The Director of USCIS, Alejandro Mayorkas, announced on May 19, 2011, a proposal to implement premium processing of cases under the EB-5 program. The significance of premium processing is that it is a program under which USCIS, in return for an additional fee of $1,225, currently, commits itself to deciding the case, or taking further action on the case by requesting additional evidence, within 15 days. There was a public comment period for the proposal that ended on June 17, 2011. On August 2, 2011, Director Mayorkas announced that within 30 days, USCIS will take the first step to implement premium processing for the EB-5 program. This does not mean that the program will be available then, but rather that USCIS will finish the first of multiple steps directed toward implementing premium processing for the EB-5 program.

An EB-5 investor's ability to file the I-526 petition with premium processing will depend on the regional center, in which he or she invested, obtaining USCIS's approval of its project ahead of time under the application procedures for the I-924 application. The I-924 application is currently used for obtaining approval of a regional center designation or of an amendment to an existing regional center designation. However, under the new procedures, either an entity that is just applying for its designation as a regional center could also present a project for approval of its eligibility for premium processing, or an existing regional center could apply to have its latest project approved as eligible for premium processing. A crucial factor in determining whether a project would qualify as eligible for premium processing is the extent to which work under the project can begin right after approval of the EB-5 investors' I-526 petitions, at which point the investment funds are normally released to the regional center's project. If the project is ready to that extent, then the regional center can opt to pay the additional fee for premium processing for the I-924 application, which would result in a processing time of 15 days. Otherwise, for such projects, if the regional center does not opt for premium processing, USCIS would, nevertheless, commit itself to a processing time of no more than 2 months. If the project is not ready to this extent, or the project is still only hypothetical, then the processing of the I-924 application could take up to 5 months or longer.

Once USCIS gives EB-5 investors the option to use the premium processing service for their I-526 petition, this will be a tremendous benefit to EB-5 investors from multiple perspectives. First, this will constitute a considerable improvement over the current processing time of 6-8 months for a decision on the I-526 petition. Second, there will be greater certainty that the I-526 will not be denied due to the regional center's project, since it will have been approved under the I-924 application process. Third, the availability of premium processing will improve EB-5 investors' chances to complete the process to obtain conditional permanent residence prior to the sunset of the EB-5 Immigrant Investor Pilot Program, which is the EB-5 program for the regional centers, on September 30, 2012. Fourth, for those EB-5 investors with a specific need for faster processing, such as those who are already living in the U.S. under a visa that will soon expire, or those EB-5 investors living outside of the U.S. who have plans to get their kids into school or university by a certain starting date, have a job offer in the U.S. with a certain starting date, or have other urgent plans to move to the U.S., the premium processing option for the I-526 petition will be tremendously beneficial.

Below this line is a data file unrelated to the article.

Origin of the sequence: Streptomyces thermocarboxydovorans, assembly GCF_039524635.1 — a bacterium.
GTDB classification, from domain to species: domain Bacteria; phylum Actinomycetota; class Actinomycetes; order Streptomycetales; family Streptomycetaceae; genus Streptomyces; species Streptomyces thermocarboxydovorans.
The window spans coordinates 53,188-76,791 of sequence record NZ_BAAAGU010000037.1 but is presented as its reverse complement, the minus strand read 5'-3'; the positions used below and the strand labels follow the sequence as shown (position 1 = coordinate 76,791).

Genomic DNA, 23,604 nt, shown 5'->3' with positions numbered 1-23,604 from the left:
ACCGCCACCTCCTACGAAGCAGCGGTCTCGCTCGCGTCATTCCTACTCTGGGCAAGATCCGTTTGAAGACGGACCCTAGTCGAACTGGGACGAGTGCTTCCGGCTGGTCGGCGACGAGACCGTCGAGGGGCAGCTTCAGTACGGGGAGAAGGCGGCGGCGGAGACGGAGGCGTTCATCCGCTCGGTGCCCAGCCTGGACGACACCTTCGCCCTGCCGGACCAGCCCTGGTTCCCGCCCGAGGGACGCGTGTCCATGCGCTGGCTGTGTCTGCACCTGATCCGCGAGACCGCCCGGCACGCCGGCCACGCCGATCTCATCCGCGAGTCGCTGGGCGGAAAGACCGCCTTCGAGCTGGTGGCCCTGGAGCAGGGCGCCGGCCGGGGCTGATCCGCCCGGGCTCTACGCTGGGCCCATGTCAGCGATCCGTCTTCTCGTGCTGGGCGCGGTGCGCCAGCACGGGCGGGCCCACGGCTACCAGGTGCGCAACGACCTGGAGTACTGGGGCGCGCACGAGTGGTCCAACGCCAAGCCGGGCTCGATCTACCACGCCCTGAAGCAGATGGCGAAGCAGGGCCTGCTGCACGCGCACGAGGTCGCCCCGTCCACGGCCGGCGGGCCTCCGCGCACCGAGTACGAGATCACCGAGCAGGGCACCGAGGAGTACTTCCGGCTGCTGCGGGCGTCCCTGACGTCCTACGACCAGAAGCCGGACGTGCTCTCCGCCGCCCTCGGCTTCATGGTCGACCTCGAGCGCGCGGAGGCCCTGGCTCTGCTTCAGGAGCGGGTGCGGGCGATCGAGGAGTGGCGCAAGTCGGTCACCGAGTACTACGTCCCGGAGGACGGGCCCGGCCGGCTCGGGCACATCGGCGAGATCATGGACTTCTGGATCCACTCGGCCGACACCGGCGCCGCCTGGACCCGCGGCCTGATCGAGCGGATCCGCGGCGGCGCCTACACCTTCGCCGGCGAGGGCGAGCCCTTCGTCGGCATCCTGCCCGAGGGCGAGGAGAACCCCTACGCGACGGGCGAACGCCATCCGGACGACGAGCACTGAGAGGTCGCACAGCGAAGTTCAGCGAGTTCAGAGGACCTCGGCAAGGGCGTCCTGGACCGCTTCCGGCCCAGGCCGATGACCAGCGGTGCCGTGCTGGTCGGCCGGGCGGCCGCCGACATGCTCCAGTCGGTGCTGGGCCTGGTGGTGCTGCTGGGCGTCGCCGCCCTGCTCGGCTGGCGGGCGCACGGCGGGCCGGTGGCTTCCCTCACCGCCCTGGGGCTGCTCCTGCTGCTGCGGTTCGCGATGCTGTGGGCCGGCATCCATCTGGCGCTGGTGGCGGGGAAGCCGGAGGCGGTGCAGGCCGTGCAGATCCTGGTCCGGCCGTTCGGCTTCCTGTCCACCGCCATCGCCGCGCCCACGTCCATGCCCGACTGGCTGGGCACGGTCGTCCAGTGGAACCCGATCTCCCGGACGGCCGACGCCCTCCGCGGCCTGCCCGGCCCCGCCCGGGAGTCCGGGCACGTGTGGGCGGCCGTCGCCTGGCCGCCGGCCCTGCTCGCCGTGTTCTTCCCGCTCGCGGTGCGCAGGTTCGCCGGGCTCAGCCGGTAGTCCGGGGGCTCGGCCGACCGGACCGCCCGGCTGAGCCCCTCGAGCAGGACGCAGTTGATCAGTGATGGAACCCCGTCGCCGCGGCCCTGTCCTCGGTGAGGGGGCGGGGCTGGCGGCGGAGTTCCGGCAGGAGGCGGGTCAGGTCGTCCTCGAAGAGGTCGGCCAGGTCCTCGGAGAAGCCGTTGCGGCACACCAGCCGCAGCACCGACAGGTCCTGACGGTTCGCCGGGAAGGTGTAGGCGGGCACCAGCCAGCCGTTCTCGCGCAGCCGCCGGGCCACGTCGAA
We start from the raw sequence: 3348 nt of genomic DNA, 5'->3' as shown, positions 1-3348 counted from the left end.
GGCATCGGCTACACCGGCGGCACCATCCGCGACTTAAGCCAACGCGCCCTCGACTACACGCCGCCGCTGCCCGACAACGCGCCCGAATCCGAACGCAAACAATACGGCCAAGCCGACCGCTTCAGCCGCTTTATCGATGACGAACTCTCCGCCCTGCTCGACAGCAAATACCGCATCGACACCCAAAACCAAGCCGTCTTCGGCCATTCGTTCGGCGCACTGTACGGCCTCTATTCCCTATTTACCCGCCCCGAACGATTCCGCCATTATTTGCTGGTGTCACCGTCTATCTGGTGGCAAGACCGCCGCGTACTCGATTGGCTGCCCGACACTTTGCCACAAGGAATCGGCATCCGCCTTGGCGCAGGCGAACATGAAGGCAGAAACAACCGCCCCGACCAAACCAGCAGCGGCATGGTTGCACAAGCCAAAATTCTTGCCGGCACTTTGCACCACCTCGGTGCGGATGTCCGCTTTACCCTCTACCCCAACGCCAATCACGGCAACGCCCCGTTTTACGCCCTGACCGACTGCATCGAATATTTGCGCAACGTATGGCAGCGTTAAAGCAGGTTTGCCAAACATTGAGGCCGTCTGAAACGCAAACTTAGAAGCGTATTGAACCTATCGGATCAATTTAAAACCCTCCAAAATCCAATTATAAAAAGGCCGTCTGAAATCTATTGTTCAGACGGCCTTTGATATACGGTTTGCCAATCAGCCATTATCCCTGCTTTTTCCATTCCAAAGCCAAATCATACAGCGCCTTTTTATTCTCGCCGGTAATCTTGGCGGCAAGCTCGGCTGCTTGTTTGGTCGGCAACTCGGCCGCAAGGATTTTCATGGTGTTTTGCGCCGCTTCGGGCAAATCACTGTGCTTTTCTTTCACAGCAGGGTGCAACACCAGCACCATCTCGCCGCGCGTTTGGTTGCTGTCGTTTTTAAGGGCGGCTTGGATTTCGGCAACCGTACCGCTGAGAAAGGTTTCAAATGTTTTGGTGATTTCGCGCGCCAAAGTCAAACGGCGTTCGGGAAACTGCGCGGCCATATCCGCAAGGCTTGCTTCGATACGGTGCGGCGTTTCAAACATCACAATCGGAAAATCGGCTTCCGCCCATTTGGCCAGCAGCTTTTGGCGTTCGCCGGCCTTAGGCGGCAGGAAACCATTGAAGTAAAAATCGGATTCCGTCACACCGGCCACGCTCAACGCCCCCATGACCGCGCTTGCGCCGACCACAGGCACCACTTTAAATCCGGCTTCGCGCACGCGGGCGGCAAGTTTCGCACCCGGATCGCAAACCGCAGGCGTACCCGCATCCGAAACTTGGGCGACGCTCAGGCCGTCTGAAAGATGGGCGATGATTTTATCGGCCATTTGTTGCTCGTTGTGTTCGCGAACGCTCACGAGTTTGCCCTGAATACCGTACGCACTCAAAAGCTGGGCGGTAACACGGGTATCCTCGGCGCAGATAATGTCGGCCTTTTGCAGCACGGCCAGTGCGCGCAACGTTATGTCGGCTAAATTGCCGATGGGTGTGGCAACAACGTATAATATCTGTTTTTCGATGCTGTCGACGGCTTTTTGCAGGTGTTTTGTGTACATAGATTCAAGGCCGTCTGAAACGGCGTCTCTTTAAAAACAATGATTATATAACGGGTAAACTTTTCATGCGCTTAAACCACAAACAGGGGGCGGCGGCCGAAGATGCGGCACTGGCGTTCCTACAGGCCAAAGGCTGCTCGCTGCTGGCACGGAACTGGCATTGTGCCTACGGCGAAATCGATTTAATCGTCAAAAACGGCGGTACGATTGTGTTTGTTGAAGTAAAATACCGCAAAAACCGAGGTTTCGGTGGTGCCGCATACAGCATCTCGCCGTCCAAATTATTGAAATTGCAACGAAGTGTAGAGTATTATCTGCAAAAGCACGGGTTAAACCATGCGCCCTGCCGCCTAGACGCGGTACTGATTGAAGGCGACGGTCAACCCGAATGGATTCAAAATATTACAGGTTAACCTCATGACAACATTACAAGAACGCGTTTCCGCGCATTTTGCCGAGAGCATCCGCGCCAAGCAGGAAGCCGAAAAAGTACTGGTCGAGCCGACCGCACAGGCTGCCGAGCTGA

When will premium processing of the I-526 petition become available? In remarks during the USCIS EB-5 Stakeholder Meeting on June 30, 2011, Director Mayorkas explained that premium processing will be phased in after USCIS accomplishes several steps in preparation. He stated, then on August 2, 2011, that the first step in implementing premium processing of the I-526 petition, will occur within 30 days of August 2, 2011. The remaining steps will presumably be accomplished over the coming weeks and months. Even once premium processing becomes available, regional centers will have to go through the process of applying for approval of their project to make it eligible for premium processing. Therefore, it will take an additional 15 days to 2 months for regional centers to obtain approval of projects that they can offer them as eligible for premium processing. So, we are looking at several months, at least, before premium processing will become effectively available to the public.


Source: Article courtesy of our exclusive partner Anthony Olson, P.A., Immigration Law Firm (Sarasota, FL, August 21st, 2011)